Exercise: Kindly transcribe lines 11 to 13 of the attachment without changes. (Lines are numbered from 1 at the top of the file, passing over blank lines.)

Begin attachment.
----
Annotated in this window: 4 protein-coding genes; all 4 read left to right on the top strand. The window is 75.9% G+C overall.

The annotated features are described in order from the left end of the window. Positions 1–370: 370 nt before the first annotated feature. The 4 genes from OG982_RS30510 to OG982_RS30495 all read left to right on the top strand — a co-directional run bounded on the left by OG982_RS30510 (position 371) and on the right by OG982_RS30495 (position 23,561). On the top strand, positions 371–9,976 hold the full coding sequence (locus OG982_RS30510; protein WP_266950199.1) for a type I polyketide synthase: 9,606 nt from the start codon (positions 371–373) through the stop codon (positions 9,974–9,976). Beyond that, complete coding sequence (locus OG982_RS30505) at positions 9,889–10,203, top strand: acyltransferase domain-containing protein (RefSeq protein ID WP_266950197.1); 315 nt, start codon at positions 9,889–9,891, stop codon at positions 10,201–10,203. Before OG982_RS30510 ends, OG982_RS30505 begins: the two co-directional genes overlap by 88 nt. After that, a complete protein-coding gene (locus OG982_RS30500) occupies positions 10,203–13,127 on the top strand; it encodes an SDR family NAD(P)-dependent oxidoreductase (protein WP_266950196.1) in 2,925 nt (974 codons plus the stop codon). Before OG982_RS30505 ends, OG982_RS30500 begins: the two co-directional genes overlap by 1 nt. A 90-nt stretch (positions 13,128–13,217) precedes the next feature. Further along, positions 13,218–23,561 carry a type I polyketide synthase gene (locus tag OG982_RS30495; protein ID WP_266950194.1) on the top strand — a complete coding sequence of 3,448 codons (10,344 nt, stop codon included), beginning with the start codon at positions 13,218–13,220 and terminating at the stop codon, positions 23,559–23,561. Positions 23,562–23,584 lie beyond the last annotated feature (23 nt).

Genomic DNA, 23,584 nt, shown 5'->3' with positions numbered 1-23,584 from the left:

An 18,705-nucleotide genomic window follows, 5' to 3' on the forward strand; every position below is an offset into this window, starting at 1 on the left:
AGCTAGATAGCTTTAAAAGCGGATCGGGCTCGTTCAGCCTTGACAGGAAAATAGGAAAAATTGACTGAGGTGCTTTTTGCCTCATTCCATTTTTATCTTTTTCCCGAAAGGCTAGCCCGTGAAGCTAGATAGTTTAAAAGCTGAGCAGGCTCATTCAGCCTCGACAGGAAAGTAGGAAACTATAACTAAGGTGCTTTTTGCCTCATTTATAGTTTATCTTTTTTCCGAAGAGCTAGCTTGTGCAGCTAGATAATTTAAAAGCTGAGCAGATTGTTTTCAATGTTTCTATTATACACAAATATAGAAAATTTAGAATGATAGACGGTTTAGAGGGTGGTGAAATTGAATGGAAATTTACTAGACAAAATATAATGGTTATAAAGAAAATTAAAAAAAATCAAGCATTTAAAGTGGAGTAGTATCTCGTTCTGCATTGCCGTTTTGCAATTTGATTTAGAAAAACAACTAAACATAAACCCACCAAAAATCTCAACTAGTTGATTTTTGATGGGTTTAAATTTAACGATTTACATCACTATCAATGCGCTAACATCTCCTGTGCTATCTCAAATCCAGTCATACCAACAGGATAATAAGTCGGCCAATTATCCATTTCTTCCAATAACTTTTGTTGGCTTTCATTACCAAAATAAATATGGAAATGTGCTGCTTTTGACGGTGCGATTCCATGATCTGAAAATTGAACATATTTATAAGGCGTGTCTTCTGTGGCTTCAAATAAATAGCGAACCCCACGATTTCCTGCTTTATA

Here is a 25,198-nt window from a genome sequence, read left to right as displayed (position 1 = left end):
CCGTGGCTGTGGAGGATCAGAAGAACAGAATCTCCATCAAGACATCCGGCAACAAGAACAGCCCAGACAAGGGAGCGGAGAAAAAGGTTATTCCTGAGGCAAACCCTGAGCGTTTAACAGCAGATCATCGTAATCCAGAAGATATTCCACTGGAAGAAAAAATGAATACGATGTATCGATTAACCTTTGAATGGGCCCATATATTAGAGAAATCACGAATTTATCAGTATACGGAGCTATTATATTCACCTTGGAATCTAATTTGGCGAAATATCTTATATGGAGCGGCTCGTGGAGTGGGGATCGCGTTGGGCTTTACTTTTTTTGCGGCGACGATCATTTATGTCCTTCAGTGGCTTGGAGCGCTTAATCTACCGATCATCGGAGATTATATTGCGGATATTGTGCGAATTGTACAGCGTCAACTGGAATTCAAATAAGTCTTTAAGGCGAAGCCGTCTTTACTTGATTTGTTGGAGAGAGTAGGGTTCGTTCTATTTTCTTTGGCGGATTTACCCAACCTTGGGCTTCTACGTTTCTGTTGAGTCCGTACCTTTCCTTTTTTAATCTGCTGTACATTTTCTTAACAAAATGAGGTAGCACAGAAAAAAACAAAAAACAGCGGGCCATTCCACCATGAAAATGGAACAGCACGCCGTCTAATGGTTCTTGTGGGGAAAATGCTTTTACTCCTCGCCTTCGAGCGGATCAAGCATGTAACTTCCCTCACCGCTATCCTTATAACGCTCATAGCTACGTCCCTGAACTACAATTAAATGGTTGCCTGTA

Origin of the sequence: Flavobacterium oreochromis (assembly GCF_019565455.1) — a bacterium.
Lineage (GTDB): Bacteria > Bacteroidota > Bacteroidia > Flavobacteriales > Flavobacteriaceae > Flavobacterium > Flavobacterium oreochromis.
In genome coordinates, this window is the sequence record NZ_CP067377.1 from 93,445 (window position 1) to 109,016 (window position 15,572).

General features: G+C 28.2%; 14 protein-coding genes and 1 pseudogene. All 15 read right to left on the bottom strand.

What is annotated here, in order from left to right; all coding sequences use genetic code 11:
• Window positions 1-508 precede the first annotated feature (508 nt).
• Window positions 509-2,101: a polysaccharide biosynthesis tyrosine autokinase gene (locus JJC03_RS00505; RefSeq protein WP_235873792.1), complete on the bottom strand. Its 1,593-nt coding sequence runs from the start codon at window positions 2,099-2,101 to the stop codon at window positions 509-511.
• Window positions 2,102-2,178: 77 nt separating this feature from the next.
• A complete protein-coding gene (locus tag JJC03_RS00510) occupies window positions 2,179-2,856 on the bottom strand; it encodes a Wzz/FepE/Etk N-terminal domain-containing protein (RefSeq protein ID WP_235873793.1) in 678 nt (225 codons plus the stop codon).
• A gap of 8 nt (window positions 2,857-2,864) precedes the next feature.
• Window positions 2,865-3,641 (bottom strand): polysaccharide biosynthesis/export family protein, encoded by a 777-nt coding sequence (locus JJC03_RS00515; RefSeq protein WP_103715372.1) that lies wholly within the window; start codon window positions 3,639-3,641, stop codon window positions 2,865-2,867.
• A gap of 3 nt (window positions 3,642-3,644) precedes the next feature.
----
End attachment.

General features: G+C 28.2%; 14 protein-coding genes and 1 pseudogene. All 15 read right to left on the bottom strand.

What is annotated here, in order from left to right; all coding sequences use genetic code 11:
• Window positions 1-508 precede the first annotated feature (508 nt).